4. Laci says:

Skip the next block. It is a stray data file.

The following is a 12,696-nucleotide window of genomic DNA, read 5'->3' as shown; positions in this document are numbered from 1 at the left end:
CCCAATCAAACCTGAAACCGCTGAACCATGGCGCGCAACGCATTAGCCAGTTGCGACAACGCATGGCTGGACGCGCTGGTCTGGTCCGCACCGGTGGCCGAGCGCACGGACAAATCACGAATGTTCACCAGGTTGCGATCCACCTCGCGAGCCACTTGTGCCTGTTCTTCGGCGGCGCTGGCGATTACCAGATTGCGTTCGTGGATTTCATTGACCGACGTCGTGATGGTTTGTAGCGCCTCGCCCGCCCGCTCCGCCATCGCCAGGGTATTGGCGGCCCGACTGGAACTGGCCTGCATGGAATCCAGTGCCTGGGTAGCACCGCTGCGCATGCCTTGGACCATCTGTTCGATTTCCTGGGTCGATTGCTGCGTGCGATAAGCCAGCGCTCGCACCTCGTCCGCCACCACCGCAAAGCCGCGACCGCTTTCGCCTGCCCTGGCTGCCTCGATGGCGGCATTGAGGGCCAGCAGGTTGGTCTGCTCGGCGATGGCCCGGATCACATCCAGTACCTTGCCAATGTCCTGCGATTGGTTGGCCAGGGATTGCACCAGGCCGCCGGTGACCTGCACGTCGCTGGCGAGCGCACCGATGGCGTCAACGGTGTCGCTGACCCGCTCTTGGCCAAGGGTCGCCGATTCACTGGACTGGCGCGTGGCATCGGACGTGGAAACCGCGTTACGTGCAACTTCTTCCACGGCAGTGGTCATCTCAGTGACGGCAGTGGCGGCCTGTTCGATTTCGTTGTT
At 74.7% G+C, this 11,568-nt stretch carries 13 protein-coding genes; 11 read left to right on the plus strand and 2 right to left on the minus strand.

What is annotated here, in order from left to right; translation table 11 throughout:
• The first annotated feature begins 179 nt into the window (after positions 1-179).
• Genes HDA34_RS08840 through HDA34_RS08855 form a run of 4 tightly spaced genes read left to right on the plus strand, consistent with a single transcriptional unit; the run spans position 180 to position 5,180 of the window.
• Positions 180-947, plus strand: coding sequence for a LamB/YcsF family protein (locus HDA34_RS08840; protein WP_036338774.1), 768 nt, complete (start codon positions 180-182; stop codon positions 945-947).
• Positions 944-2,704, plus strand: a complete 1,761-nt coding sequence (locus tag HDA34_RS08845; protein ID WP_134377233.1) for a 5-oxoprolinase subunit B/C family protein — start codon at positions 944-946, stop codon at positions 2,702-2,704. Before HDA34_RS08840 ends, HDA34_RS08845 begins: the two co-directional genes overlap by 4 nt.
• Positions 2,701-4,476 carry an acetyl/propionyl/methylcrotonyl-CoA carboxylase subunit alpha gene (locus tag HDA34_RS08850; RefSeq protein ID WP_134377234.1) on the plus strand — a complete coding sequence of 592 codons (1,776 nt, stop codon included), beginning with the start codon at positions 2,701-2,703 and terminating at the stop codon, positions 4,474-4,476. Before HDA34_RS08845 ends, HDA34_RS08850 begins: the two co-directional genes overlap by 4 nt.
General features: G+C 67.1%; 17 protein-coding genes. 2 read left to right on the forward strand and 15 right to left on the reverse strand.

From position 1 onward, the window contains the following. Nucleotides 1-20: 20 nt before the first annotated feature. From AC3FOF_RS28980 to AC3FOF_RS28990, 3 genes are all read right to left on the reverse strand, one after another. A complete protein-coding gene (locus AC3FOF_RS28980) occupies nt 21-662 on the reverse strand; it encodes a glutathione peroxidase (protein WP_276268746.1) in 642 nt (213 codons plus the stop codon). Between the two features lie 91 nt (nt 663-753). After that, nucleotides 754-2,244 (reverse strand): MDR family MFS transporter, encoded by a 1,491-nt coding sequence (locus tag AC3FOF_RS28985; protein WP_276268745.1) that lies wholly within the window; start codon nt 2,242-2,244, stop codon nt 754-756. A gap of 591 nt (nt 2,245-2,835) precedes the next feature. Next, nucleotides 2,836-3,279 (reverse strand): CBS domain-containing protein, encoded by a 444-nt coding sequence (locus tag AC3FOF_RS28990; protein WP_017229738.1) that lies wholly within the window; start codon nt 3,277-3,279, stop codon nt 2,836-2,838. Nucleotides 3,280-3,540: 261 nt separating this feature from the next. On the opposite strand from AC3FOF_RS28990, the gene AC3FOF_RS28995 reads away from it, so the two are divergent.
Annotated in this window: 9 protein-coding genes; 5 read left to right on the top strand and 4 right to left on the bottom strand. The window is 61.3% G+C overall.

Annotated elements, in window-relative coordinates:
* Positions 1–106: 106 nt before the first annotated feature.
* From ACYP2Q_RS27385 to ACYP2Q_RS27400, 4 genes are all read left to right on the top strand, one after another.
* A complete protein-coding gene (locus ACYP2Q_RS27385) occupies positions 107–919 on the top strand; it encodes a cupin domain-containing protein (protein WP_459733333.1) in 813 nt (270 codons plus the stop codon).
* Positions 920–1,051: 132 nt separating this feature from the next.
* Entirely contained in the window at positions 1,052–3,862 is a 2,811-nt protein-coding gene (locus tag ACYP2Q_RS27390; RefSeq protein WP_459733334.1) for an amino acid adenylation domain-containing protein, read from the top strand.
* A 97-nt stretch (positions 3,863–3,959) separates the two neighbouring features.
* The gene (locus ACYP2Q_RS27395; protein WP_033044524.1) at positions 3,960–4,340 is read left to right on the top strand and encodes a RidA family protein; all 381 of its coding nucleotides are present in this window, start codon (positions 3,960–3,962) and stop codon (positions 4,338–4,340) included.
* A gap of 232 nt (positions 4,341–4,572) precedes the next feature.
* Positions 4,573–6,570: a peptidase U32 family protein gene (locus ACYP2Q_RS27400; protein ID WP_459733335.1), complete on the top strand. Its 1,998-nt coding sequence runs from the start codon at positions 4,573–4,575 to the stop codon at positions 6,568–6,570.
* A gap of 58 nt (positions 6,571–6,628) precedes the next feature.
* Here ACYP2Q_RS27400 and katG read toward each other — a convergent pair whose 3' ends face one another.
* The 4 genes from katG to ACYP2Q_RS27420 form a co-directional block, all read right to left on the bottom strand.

, “For every mark issued, we rqeeirud the equivalent of a mark’s worth of work done, or goods produced.” The government paid workers in Certificates. Workers spent those Certificates on other goods and services, thus creating more jobs for more people. In this way the German people climbed out of the crushing debt imposed on them by the international bankers.Within two years, the unemployment problem in Germany had been solved, and Germany was back on its feet. It had a solid, stable currency, with no debt, and no inflation, at a time when millions of people in the United States and other Western countries controlled by international bankers were still out of work. Within five years, Germany went from the poorest nation in Europe to the richest.Germany even managed to restore foreign trade, despite the international bankers’ denial of foreign credit to Germany, and despite the global boycott. Germany succeeded in this by exchanging equipment and commodities directly with other countries, using a barter system that cut the private bankers out of the picture. Germany flourished, since barter eliminates national debt and trade deficits. Today Venezuela does the same thing today when it trades oil for commodities, plus medical help, and so on.